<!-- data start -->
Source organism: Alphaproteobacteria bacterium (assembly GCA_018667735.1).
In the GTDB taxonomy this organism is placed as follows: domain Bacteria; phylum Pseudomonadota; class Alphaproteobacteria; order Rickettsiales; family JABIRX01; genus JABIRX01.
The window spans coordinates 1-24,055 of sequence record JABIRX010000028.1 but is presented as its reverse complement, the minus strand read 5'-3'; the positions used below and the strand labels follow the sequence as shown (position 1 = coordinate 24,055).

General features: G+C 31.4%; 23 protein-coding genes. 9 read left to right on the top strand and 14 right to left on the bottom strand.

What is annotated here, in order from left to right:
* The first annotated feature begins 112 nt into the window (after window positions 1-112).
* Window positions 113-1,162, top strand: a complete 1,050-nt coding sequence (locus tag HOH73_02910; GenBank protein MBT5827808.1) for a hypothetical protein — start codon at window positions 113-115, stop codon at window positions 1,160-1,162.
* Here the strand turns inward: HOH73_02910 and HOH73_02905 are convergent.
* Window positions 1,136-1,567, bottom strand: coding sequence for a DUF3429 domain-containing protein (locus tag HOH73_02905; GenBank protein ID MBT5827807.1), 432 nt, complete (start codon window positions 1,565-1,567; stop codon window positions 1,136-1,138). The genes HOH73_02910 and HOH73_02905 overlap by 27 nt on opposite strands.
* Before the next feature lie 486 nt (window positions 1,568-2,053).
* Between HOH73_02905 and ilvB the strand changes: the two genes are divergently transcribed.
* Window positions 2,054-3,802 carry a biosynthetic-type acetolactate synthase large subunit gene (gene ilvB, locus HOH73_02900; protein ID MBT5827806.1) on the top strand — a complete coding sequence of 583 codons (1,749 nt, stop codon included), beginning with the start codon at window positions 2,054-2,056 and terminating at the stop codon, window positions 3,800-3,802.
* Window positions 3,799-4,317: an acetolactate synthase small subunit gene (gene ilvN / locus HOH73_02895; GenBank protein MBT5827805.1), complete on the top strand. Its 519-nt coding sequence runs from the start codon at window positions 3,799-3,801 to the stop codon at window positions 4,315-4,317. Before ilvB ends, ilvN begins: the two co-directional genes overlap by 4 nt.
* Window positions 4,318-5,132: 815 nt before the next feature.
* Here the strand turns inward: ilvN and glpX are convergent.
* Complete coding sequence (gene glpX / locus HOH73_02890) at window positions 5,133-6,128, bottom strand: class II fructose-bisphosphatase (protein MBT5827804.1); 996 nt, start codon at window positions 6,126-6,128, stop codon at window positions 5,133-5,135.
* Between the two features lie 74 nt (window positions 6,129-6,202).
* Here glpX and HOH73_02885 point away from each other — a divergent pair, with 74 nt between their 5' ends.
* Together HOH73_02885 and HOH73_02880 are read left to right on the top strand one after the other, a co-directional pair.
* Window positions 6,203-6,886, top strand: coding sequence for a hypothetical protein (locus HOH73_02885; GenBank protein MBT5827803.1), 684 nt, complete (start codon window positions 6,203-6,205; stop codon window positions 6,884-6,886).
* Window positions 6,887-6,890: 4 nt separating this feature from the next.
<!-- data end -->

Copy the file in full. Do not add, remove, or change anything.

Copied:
Source organism: Alphaproteobacteria bacterium (assembly GCA_018667735.1).
In the GTDB taxonomy this organism is placed as follows: domain Bacteria; phylum Pseudomonadota; class Alphaproteobacteria; order Rickettsiales; family JABIRX01; genus JABIRX01.
The window spans coordinates 1-24,055 of sequence record JABIRX010000028.1 but is presented as its reverse complement, the minus strand read 5'-3'; the positions used below and the strand labels follow the sequence as shown (position 1 = coordinate 24,055).

General features: G+C 31.4%; 23 protein-coding genes. 9 read left to right on the top strand and 14 right to left on the bottom strand.

What is annotated here, in order from left to right:
* The first annotated feature begins 112 nt into the window (after window positions 1-112).
* Window positions 113-1,162, top strand: a complete 1,050-nt coding sequence (locus tag HOH73_02910; GenBank protein MBT5827808.1) for a hypothetical protein — start codon at window positions 113-115, stop codon at window positions 1,160-1,162.
* Here the strand turns inward: HOH73_02910 and HOH73_02905 are convergent.
* Window positions 1,136-1,567, bottom strand: coding sequence for a DUF3429 domain-containing protein (locus tag HOH73_02905; GenBank protein ID MBT5827807.1), 432 nt, complete (start codon window positions 1,565-1,567; stop codon window positions 1,136-1,138). The genes HOH73_02910 and HOH73_02905 overlap by 27 nt on opposite strands.
* Before the next feature lie 486 nt (window positions 1,568-2,053).
* Between HOH73_02905 and ilvB the strand changes: the two genes are divergently transcribed.
* Window positions 2,054-3,802 carry a biosynthetic-type acetolactate synthase large subunit gene (gene ilvB, locus HOH73_02900; protein ID MBT5827806.1) on the top strand — a complete coding sequence of 583 codons (1,749 nt, stop codon included), beginning with the start codon at window positions 2,054-2,056 and terminating at the stop codon, window positions 3,800-3,802.
* Window positions 3,799-4,317: an acetolactate synthase small subunit gene (gene ilvN / locus HOH73_02895; GenBank protein MBT5827805.1), complete on the top strand. Its 519-nt coding sequence runs from the start codon at window positions 3,799-3,801 to the stop codon at window positions 4,315-4,317. Before ilvB ends, ilvN begins: the two co-directional genes overlap by 4 nt.
* Window positions 4,318-5,132: 815 nt before the next feature.
* Here the strand turns inward: ilvN and glpX are convergent.
* Complete coding sequence (gene glpX / locus HOH73_02890) at window positions 5,133-6,128, bottom strand: class II fructose-bisphosphatase (protein MBT5827804.1); 996 nt, start codon at window positions 6,126-6,128, stop codon at window positions 5,133-5,135.
* Between the two features lie 74 nt (window positions 6,129-6,202).
* Here glpX and HOH73_02885 point away from each other — a divergent pair, with 74 nt between their 5' ends.
* Together HOH73_02885 and HOH73_02880 are read left to right on the top strand one after the other, a co-directional pair.
* Window positions 6,203-6,886, top strand: coding sequence for a hypothetical protein (locus HOH73_02885; GenBank protein MBT5827803.1), 684 nt, complete (start codon window positions 6,203-6,205; stop codon window positions 6,884-6,886).
* Window positions 6,887-6,890: 4 nt separating this feature from the next.